1. Online and in-store POS systems should be identical. Or at least they should operate as such. Leveraging RFID technology as the linchpin to inventory visibility, seamless integration between these systems is critical as they can determine how to flag cancelled orders for exception reporting and analysis; prevent customers from returning items in-store that were incorrectly shipped or allegedly not received; and ensure sales associate and POS system accuracy when closing out merchandise pickups in-store.
  2. Without accurate, analytical data your unified commerce is ripe for shrink. Having an integrated system that links information from physical stores, online and fulfilment or return centres for each transaction can provide a critical audit trail of potential loss incidents. Each system should have access to the proper shipping and billing information, authorisation of system overrides and associate ID for each part of the process, along with information for customer service, including customer complaints of missing items. Physical stores need the ability to pull data and identify flags, such as which sales associate rang the most returns and exchanges or most price adjustments against the online store. Other warning signs include an invoice used multiple times, customer service accommodations matching a name/address, generic SKUs being used for sales or returns and a mismatch of address or payment method. For fulfilment and return centres, the most important tasks include identifying multiple system overrides, multiple returns by one associate and weight discrepancies for packages and return items.
  3. Visibility into the returns process is not a myth. Every unified commerce retailer needs visibility into data to support online purchases returned to the store. RFID technology can play a significant role by giving each item an individual “fingerprint”. The ability to uniquely identify each piece of merchandise helps decrease operator error, while also offering better insight and item and price validation for the return process. To help prevent loss, a retailer’s process should include documenting online order details through POS and dealing with the additional fees and labour costs required to process returns of online purchases.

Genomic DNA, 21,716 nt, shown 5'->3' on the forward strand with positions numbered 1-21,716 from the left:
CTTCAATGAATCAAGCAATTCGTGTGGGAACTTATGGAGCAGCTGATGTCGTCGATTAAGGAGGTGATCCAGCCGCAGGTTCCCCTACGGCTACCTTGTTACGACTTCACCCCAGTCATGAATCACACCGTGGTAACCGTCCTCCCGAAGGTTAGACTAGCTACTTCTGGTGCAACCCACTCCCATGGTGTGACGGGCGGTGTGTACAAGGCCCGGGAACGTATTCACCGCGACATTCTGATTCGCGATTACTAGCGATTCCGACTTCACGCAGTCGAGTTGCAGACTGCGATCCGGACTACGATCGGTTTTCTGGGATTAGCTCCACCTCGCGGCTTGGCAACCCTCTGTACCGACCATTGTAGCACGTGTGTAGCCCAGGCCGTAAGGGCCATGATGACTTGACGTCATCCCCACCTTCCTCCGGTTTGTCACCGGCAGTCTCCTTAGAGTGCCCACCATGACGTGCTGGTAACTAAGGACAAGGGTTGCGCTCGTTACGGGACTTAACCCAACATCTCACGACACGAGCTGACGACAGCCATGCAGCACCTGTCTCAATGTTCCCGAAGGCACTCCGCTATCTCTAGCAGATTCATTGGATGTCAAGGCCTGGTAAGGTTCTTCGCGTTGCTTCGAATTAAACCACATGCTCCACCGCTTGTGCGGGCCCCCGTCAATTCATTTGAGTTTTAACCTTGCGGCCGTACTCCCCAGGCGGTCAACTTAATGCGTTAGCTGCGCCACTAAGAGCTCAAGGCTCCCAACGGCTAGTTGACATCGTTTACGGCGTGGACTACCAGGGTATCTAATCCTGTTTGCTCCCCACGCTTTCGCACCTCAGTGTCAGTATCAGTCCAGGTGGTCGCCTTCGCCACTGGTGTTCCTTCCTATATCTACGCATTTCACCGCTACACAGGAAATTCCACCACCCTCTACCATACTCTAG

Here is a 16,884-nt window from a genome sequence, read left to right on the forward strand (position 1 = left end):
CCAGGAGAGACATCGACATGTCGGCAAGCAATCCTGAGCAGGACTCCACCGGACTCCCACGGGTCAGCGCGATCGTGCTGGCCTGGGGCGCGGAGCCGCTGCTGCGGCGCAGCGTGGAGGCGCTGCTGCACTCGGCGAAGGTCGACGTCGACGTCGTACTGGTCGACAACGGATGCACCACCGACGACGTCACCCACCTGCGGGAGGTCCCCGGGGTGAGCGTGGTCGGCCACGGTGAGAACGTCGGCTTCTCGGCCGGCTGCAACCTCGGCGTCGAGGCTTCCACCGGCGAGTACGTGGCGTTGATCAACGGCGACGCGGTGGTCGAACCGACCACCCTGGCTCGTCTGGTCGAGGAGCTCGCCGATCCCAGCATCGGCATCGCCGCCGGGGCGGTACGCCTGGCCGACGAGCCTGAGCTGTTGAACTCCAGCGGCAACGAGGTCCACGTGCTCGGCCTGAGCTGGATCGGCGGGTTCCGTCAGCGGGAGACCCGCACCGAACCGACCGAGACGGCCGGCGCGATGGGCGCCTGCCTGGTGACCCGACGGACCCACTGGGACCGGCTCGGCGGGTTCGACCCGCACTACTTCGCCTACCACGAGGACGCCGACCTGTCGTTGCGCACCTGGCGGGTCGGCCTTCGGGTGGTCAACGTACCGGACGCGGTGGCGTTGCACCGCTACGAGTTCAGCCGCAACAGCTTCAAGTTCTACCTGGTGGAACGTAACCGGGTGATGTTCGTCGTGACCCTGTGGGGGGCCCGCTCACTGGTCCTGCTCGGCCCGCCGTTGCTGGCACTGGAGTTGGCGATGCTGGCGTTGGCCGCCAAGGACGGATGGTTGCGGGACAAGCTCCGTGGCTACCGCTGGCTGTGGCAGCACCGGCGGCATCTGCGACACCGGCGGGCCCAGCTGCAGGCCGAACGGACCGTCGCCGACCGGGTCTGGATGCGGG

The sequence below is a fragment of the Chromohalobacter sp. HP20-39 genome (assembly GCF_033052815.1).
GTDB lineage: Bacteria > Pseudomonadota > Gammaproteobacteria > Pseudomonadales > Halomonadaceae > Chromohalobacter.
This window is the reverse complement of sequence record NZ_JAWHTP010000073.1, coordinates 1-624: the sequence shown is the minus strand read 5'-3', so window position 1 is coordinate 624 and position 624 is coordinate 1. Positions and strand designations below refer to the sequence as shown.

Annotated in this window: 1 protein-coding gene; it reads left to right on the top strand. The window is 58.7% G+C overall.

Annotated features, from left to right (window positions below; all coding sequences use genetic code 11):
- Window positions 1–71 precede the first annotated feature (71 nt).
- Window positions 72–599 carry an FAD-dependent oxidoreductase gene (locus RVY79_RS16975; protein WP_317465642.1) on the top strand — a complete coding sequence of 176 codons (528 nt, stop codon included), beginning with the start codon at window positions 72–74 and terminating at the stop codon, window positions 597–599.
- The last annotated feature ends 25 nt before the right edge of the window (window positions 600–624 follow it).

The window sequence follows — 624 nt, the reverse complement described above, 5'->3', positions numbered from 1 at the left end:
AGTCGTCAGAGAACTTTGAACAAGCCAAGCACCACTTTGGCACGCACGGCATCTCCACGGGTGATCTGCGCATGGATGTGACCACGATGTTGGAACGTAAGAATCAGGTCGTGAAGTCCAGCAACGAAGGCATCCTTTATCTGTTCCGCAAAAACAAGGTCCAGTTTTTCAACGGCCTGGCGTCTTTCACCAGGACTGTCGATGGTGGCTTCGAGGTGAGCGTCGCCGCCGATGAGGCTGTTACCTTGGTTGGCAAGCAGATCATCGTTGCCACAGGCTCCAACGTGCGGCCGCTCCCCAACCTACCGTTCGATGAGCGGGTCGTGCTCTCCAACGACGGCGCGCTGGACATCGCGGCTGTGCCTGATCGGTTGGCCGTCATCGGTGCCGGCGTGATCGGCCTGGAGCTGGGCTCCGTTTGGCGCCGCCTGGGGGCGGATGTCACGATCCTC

4. E-receipt procedures are most vulnerable. Outlining when and where electronic receipts can be issued via POS or mobile device is paramount. Loss is all but guaranteed without proper controls for preventing multiple distributions. For example, retailers should implement exceptions to stop multiple receipts going to the same email address and designate electronic attributes to identify when an e-receipt is issued.

As the unified commerce market continues to evolve, loss prevention strategies must advance in tandem. Retailers need to consider how to integrate both traditional systems, such as POS, order management and innovative technology solutions like RFID-enabled inventory, across all shopping channels to make the new retail paradigm successful. This strategy is the only way to ensure retailers are able to deliver accurate data across the enterprise and collectively analyse key operational areas, such as multi-channel merchandise returns, consistency in pricing and promotions and fraud control. Providing a unified customer experience will require retailers to break down their operational silos, ultimately minimising loss opportunities and improving overall operations to drive better business outcomes.